If you took a queen with resistance to any desease, whether t-mite, chalk or anything else, and raised 100 queens from that breeder, the following could happen. You would get a small percentage with a higher level of resistance, you would get something like 95% with the same resistance, and a small percentage with a lesser degree of resistance. Mother nature is good at making small variations. Variation, and all the fancy terms for genetic variables will be withstanding. Now, if you just happen to take that one in a hundred queen, raised from a proven resistant stock to chalk, but it now has a genetic weakness to that chalk, and breed from it, what do you have? A whole line of queens with problems with chalk.

    Breeding programs have thier faults. Continual culling of the bad, and an ongoing program is needed. I am not sure any breeder could deny that an occasional good line doesn't goes bad, or a good queen going bad, etc.

    Unfortunately finding a problem such as "why one line has more chalk" or other related questions, will no doubt not get answered with any definate answer.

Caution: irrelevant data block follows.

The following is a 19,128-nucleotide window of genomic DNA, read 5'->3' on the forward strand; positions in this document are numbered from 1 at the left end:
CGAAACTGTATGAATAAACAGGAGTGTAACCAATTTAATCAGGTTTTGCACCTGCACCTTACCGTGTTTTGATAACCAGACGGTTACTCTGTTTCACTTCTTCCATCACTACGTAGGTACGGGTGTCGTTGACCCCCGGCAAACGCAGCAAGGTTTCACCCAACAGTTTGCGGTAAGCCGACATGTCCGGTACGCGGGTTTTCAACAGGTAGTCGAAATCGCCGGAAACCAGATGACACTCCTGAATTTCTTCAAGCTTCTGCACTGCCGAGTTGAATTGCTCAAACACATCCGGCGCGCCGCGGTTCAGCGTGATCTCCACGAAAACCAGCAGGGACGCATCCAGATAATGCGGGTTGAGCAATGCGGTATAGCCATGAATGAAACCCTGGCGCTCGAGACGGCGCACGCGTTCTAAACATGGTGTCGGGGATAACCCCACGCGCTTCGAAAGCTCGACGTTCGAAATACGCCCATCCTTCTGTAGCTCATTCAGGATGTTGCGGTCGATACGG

12. #32
    Join Date
    Jul 2005
    Location
    Perkasie, PA
    Posts
    1,998

    Post

    Thanks Roger

  13. #33
    Join Date
    Apr 2004
    Location
    estevan, sask, canada
    Posts
    185

    Post

    Yore welcome
    B. roger eagles

  14. #34
    Join Date
    Mar 2005
    Location
    sc
    Posts
    66

    Post

    who is your russian queen supplier?? are you happy with what you got...

  15. #35
    Join Date
    Jul 2005
    Location
    Perkasie, PA
    Posts
    1,998

    Post

    Glenn Apiaries. I am very very happy, and they ALWAYS ship when they say they will. Others have told me that their hygienic strain is also worth trying. Bring a big wallet though.....